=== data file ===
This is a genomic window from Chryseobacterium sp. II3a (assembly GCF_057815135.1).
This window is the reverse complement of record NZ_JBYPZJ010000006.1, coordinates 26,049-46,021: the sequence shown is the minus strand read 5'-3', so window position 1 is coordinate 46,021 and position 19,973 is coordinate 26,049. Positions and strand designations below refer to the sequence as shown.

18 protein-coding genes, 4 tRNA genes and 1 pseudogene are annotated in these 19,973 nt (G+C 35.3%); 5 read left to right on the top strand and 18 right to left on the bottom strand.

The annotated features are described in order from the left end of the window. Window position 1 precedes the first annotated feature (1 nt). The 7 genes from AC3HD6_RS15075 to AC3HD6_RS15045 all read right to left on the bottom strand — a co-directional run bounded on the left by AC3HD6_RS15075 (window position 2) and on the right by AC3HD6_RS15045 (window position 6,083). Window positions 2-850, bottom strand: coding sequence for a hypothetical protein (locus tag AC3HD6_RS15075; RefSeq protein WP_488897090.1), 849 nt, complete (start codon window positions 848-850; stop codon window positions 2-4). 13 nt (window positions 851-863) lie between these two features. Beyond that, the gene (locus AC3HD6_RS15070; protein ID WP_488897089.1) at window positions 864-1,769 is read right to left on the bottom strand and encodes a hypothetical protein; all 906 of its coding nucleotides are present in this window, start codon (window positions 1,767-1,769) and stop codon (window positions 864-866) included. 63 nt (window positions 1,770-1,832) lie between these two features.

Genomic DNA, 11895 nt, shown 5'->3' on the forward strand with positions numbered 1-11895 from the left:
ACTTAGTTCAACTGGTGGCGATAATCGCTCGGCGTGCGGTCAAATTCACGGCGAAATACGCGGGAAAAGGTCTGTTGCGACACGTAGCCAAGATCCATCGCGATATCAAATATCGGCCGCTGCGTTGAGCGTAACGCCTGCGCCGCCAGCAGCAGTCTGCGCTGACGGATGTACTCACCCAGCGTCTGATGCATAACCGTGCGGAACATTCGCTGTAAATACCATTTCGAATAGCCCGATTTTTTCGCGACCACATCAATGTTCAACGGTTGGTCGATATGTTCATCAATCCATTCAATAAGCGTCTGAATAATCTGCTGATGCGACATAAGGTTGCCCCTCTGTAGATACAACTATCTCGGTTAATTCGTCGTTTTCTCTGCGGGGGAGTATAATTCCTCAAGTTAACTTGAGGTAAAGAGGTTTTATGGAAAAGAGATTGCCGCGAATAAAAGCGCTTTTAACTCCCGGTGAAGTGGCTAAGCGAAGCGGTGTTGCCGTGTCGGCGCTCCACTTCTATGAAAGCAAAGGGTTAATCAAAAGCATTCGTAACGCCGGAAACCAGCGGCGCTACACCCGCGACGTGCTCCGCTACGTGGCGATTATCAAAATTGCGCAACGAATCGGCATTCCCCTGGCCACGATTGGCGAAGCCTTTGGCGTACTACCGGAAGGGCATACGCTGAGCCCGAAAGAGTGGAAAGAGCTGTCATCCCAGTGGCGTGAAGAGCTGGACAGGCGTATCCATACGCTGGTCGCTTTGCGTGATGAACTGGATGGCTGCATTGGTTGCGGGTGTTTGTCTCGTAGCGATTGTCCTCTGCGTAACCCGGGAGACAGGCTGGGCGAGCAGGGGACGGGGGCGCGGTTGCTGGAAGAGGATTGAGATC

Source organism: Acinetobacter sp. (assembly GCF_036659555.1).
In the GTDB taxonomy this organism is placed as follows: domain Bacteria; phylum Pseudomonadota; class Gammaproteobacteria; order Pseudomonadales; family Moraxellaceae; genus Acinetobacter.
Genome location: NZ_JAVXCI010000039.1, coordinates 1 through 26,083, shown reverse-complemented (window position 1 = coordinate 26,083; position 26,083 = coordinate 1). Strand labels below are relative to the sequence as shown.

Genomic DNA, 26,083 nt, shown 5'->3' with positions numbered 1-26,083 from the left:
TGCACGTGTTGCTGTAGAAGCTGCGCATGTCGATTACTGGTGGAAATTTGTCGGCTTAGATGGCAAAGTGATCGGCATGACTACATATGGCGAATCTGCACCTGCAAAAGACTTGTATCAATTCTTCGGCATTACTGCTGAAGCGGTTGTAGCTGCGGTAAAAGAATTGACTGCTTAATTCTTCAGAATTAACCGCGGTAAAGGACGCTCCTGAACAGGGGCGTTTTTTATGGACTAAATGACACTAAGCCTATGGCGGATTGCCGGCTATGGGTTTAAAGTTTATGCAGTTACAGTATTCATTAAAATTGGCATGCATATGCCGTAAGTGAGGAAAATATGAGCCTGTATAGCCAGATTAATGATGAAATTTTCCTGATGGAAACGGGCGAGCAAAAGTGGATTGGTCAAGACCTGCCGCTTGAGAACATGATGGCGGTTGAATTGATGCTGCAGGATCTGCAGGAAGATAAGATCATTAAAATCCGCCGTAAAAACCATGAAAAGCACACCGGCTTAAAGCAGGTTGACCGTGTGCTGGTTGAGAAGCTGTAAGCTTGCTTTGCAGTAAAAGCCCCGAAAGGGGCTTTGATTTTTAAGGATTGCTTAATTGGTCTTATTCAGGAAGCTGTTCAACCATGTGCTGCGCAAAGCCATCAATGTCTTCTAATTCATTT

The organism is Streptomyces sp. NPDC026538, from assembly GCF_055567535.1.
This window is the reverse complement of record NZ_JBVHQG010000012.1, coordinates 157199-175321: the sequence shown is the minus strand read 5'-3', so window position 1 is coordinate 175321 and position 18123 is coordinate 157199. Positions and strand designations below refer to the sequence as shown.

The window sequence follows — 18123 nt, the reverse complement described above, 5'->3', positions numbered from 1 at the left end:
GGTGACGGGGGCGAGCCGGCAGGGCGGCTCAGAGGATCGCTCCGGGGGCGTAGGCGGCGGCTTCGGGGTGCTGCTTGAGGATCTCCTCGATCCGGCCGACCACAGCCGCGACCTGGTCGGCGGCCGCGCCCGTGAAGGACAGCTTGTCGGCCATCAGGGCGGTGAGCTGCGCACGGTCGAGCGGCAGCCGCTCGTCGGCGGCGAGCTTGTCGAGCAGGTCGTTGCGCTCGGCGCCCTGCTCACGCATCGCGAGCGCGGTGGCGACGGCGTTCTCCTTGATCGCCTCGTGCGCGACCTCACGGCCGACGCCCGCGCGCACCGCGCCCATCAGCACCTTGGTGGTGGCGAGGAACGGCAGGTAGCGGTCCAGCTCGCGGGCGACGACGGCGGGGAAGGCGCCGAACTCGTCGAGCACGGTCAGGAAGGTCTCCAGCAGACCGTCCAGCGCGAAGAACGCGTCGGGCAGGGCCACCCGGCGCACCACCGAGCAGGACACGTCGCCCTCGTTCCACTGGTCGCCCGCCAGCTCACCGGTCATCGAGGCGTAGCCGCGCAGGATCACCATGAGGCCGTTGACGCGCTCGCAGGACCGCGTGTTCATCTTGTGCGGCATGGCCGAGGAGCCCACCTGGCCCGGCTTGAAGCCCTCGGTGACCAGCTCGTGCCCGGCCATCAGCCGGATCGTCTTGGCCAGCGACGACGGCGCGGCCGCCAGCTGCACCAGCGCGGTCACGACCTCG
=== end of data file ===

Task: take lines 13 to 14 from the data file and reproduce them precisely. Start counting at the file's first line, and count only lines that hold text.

This window is the reverse complement of record NZ_JBVHQG010000012.1, coordinates 157199-175321: the sequence shown is the minus strand read 5'-3', so window position 1 is coordinate 175321 and position 18123 is coordinate 157199. Positions and strand designations below refer to the sequence as shown.

The window sequence follows — 18123 nt, the reverse complement described above, 5'->3', positions numbered from 1 at the left end: